Panic-stricken Table Mountain Cableway passengers jumped from a moving cable car, fearing for their lives, in a night of high drama as 900 were left stranded for hours by a power failure.
The drama unfolded high above the city after the blackout caused the cable cars to stall in mid-air, then jam into guiding bars at the top cableway station.
Rescuers worked until about midnight to evacuate passengers stranded in the two cable cars.
Both cabins jammed about 2m from their loading docks one at the top of the mountain and the other at the bottom near the off-loading ramp leaving them suspended in midair as rescue operations got under way.
Among the 900 people on the mountain was a 65-strong group of tourists from a multinational medical care company, Fresenius.
Fresenius chief executive Brian Prinsloo said on Tuesday: "We've been in town since last Thursday for a Middle East-Africa convention.
"The guys were desperate to get up the mountain because of the recent inclement weather. The weather had subsided a bit and everyone was looking forward to going up."
After they reached the top of the mountain, the wind began to pick up.
"Our tour guide was anxious for us to get down we also had a dinner appointment," Prinsloo said.
"And then all hell broke loose.
"I was in the middle of the queue, and I was suddenly called to pacify our group.
"I went to the front and was quite horrified at what I saw.
"About 90 percent of the (37-odd) people in the car were from our group.
"And some members of our group had jumped from the car to the platform. It could have been catastrophic they could have fallen to their deaths."
Prinsloo said he was dismayed that the car was not fully enclosed.
The members of the group who leapt out had tried to persuade others to jump.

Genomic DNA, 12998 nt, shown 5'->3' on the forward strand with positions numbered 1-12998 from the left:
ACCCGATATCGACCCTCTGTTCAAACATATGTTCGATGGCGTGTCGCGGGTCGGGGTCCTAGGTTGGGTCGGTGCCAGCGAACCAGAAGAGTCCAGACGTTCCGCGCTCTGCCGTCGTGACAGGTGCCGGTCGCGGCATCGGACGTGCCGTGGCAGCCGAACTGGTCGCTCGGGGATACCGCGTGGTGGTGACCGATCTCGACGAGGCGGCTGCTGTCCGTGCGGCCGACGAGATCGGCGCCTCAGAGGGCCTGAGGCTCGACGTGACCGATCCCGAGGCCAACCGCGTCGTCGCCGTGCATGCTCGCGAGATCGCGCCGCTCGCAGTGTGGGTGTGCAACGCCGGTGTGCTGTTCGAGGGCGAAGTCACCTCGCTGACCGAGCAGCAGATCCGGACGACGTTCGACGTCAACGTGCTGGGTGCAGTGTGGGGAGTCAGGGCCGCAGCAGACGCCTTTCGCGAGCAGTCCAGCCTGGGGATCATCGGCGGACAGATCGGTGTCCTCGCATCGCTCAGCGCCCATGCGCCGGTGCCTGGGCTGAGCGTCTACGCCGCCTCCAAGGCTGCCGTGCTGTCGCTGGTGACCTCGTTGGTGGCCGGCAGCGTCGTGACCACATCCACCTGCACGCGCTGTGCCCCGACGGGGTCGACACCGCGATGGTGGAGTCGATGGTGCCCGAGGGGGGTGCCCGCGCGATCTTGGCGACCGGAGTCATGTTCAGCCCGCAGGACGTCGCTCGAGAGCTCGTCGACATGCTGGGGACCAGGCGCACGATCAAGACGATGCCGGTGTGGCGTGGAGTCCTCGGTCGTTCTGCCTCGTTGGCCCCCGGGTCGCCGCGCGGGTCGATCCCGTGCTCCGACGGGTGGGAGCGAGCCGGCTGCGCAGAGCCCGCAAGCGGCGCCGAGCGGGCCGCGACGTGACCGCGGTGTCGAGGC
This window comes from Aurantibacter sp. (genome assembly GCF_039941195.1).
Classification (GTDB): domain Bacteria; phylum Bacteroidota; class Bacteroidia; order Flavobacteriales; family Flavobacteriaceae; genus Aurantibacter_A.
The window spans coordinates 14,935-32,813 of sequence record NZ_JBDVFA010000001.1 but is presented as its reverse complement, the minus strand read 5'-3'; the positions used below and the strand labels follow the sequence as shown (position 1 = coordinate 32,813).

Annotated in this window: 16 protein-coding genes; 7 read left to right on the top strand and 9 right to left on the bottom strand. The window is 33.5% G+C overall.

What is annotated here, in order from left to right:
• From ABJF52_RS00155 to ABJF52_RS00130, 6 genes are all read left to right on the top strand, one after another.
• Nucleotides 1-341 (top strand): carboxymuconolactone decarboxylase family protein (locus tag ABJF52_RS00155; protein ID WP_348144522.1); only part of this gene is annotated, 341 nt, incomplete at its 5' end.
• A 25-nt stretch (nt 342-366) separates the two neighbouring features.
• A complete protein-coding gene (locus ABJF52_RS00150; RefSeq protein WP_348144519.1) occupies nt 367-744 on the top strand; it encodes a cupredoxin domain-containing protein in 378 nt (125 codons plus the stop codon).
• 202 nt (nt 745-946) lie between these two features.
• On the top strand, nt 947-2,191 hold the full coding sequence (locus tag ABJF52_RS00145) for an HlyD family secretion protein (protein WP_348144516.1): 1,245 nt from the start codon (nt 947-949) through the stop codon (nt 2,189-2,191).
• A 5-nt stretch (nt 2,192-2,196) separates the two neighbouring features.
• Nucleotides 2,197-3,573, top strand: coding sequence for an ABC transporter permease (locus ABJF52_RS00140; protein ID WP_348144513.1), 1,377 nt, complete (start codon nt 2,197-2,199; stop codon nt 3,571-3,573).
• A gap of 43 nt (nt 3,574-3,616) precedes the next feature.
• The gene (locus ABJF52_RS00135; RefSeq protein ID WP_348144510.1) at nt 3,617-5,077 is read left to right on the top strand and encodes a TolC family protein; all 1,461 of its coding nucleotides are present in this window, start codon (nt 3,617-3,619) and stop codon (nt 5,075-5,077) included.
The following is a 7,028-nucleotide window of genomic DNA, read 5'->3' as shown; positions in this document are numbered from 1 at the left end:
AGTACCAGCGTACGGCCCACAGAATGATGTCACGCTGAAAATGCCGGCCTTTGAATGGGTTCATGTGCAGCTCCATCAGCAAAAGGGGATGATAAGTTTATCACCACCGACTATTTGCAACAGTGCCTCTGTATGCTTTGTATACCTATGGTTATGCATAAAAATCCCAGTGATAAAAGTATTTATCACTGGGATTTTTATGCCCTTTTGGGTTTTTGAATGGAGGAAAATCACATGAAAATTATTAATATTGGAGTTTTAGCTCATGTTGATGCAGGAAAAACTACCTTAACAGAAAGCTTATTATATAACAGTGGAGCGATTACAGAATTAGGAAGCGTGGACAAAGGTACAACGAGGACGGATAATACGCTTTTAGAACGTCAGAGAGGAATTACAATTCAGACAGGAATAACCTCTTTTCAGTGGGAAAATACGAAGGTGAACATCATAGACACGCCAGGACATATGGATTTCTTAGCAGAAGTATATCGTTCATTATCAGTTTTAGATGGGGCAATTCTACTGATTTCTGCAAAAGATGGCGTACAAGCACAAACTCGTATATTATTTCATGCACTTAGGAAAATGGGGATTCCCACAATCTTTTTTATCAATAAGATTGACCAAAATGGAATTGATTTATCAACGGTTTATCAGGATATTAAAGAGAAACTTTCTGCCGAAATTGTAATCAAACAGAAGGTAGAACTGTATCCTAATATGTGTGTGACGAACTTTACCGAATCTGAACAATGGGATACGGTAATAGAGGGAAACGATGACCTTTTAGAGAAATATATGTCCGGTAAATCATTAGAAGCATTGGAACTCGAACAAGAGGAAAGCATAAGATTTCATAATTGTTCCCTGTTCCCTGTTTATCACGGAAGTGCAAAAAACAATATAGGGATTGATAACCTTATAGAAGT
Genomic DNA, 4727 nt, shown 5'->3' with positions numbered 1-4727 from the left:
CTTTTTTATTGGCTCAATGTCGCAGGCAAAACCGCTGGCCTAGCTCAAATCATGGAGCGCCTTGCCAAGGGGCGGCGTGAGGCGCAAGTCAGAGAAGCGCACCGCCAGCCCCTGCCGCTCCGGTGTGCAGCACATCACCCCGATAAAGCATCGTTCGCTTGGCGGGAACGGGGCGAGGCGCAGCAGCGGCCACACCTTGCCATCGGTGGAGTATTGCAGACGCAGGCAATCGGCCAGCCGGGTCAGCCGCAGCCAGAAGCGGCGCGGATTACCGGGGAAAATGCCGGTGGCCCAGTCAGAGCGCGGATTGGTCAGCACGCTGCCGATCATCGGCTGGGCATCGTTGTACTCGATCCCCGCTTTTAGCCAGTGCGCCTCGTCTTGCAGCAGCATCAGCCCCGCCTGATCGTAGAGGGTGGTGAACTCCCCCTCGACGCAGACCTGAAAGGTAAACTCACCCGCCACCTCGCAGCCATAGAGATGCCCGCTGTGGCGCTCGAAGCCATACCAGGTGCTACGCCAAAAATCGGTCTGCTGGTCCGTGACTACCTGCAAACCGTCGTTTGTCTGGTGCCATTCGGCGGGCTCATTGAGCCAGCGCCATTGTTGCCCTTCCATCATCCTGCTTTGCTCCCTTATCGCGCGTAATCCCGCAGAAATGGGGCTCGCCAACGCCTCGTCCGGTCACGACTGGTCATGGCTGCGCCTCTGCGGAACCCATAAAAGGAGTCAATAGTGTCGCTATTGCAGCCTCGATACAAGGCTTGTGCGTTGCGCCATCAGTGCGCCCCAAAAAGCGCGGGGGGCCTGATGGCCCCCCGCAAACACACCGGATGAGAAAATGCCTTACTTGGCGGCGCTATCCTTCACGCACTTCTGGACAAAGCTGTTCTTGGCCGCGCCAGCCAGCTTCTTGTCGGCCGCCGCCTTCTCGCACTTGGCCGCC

"But fortunately, one or two members of our group came to their senses," Prinsloo said.
No one was hurt throughout the rescue drama.
The Table Mountain Aerial Cableway spokesperson, Collette van Aswegen, said the cable cars had suffered a technical fault as a "direct result" of a two-hour power cut at the site, between 8pm and 10pm.
Once power had been restored, however, matters actually became worse for the cableway customers when the cabins, packed with hikers mostly tourists were trapped inside.
Van Aswegen said the guide mechanisms, used to direct the cable cars into the docking stations, had moved out of position, bringing both cars to a halt.
While Wilderness Search and Rescue evacuated passengers from the upper cabin, Table Mountain staff assisted in rescue operations at the lower cabin.
Cableway company chief executive Sabine Lehmann explained on Tuesday that they had two back-up power supply systems and that a lack of electricity had not been the cause of the passengers being stranded.
The problem had been that when the main power supply from Eskom went down, the mechanism which guides the cable cars into the docking bays had become stuck.
"Normally it rights itself when the power comes back on but this time it didn't for some reason," she said.
Even though the guiding mechanism had been only slightly out of alignment "literally only about 20mm" it had been enough to halt the system, Lehmann said.
A technician had been sent up to sort out the problem, but had taken about an hour to get to the top station.
"Once he arrived, it was sorted out in about 20 minutes," she said.
Their first priority had been to get the 37 stranded passengers out of the cable car.
When the system started operating again, they had immediately begun taking down the 500-odd people who were still on the mountain.
"The last group was brought down at about 1.30am," Lehmann said.
Wilderness Search and Rescue spokesperson Craig Clayden said passengers in the cable car at the top of the mountain had been evacuated through an escape hatch in the roof of the cabin.
Then they had to crawl on a ladder, balanced between the dock platform and the car, to make their way on to the dock.
"The platform was level with the escape hatch, which allow us to balance a ladder from one to the other, because it was only a 2m distance.
"The passengers moved across the ladder with the assistance of rescuers," Clayden said.
Hiker Seagram Pearce, of Edgemead, said people were in good spirits, despite the drama.
"Most of the people are patient and it doesn't look as if anyone's upset 90 percent of them are tourists, so it's an exciting experience for them, but as a local, it is quite annoying."
People had been waiting for the cable car to leave from about 7pm or 8pm, but by midnight, the stranded hikers had still not been transported to solid ground.
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